I was born on my way to hospital.

We lived a couple of kilometers away from the nearest mission hospital, which was aid funded.  The quickest way to get there at that time was by bicycle, so, by the time my dad strapped my mum on the saddle – nature had its way of operating and I popped out around two kilometers from the hospital.

I went to school, yes, most of the books were offered by aid agencies, thanks to a gracious book fund.  At some point, I recall eating yellow corn, because that was corn granted to the schools by aid agencies.  And again, it was not the government that donated the free books.  Rather, they were donated by an aid agency that bought them at subsidized prices and donated them.

Today, there is a road, a dust road where I was born, on which vehicles ply at irregular intervals.  Not bad.  The government has introduced free primary school, thanks to funds from aid agencies like World Bank and the IMF!   But I don’t know why they are called donor agencies when they really lend, and interest accumulates.  Students, for example, must contend with irregular funds, thus rarely guaranteed school terms.  The mission hospital has expanded and now has dispensaries closer to the people and is still run the way it used to be.  It now distributes free mosquito nets and condoms.   I think – thanks to a grant by the Bill and Melinda Gates Foundation.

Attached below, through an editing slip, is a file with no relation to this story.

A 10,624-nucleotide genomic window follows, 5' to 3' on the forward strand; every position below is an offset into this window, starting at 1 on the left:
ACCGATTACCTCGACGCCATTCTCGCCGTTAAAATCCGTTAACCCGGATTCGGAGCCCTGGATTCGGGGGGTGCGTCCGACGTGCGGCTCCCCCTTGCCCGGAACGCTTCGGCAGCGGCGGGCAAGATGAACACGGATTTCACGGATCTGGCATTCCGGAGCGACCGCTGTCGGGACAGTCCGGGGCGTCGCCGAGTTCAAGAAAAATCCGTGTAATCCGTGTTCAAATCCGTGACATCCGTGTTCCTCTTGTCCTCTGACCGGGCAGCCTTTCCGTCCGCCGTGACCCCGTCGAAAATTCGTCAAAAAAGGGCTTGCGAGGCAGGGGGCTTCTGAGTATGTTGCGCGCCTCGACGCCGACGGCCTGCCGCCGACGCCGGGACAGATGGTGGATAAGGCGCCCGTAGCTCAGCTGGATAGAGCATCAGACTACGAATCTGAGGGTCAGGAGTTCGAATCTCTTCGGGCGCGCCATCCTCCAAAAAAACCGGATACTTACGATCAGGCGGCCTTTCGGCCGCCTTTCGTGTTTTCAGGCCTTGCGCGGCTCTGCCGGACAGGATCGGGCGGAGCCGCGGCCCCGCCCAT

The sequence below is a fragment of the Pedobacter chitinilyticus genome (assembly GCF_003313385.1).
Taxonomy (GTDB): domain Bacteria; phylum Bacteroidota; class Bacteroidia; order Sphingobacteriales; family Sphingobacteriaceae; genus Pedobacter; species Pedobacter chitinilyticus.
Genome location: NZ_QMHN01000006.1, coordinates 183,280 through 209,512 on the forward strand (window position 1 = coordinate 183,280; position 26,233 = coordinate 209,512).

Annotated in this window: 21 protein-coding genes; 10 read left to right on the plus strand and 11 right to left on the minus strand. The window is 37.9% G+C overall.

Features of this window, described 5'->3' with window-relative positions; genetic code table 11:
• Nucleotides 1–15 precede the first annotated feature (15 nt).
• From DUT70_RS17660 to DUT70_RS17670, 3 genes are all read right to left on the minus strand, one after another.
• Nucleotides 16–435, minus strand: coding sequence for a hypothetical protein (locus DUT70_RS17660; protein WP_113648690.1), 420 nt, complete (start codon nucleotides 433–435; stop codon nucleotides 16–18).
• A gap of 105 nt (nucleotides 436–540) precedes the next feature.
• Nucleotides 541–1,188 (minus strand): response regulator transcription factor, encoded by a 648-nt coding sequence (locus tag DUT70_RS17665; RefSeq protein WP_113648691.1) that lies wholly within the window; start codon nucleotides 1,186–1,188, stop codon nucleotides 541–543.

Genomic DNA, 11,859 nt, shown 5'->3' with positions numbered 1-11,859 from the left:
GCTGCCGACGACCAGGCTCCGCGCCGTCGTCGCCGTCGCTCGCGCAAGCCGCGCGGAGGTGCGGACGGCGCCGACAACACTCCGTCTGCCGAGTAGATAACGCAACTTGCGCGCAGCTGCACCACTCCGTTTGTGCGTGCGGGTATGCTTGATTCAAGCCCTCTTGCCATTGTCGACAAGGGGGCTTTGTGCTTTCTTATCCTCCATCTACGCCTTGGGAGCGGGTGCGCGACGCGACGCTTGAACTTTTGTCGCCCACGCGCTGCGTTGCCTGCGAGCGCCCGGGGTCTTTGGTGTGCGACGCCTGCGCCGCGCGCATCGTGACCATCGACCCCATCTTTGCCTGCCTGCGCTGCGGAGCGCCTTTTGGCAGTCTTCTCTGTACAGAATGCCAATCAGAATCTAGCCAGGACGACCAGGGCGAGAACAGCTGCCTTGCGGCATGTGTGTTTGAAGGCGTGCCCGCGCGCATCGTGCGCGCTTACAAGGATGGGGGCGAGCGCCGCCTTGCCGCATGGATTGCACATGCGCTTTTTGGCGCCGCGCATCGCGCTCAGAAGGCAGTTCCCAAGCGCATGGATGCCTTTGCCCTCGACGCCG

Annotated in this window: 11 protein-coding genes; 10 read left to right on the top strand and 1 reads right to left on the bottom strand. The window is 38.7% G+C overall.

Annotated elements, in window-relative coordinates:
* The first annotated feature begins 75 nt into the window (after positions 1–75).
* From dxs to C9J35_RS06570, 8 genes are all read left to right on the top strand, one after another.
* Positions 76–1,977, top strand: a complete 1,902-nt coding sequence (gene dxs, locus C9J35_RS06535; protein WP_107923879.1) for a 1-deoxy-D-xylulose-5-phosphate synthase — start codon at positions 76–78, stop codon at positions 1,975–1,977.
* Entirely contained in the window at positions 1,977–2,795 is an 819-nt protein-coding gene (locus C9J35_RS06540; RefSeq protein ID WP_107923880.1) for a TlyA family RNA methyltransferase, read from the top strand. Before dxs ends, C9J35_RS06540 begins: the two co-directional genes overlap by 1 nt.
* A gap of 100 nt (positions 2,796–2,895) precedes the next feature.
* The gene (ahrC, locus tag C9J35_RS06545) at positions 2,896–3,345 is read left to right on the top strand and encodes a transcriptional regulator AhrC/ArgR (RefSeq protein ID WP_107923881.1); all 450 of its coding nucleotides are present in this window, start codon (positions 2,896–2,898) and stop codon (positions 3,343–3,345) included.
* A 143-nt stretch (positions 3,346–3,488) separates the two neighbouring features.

I still don’t understand why so-called policy makers, think tanks and economists are busy playing roulette on Africa and Aid with debates and books.

AFRICA NEEDS AID!  And it needs people to manage the aid: properly!

My definition of aid is a little bit African.  In my village, you cannot teach a man how to fish without fishing gear, but what if he can’t afford the gear.  To help him, you get him the gear, and then teach him how to fish.  This is aiding a man in need. You do not loan him your gear and then teach him how to fish, asking him to pay each time he goes fishing.  Having proper management find proper ways to make projects self-sustainable is what we, Africa, need!

In the much-publicized Munk Debates, watching Dambisa Moyo engage and take on the likes of Stephen Lewis really does make me proud of being an African.  Boy!  This lady can argue.  But strangely, I become equally shocked that the synergy with her country is not there.

But to put to rest what real aid proponents like Bill and Melinda Gates and a host of other agencies stand for in creating an equal world out of Africa – is of benefit to the scholarly scene; and it should be differentiated for such purposes as arguing for scholarly benefits.

Africa might do better with a new crop of leaders but where do we get them?  The most brilliant minds that could take over leadership are busy staging debates or working on prime capitalistic ventures in the west.

Tackling aid is not a Spartan army, military affair but it could use fail-safe tactics.

So, will you kindly insist that those coming to the aid of Africa – integrate with the aid – the right minds to rightly manage the billions of dollars sent in aid: so as to fully benefit the people for whom it is intended?

Only then, will Africa begin to hold!

Comments are closed.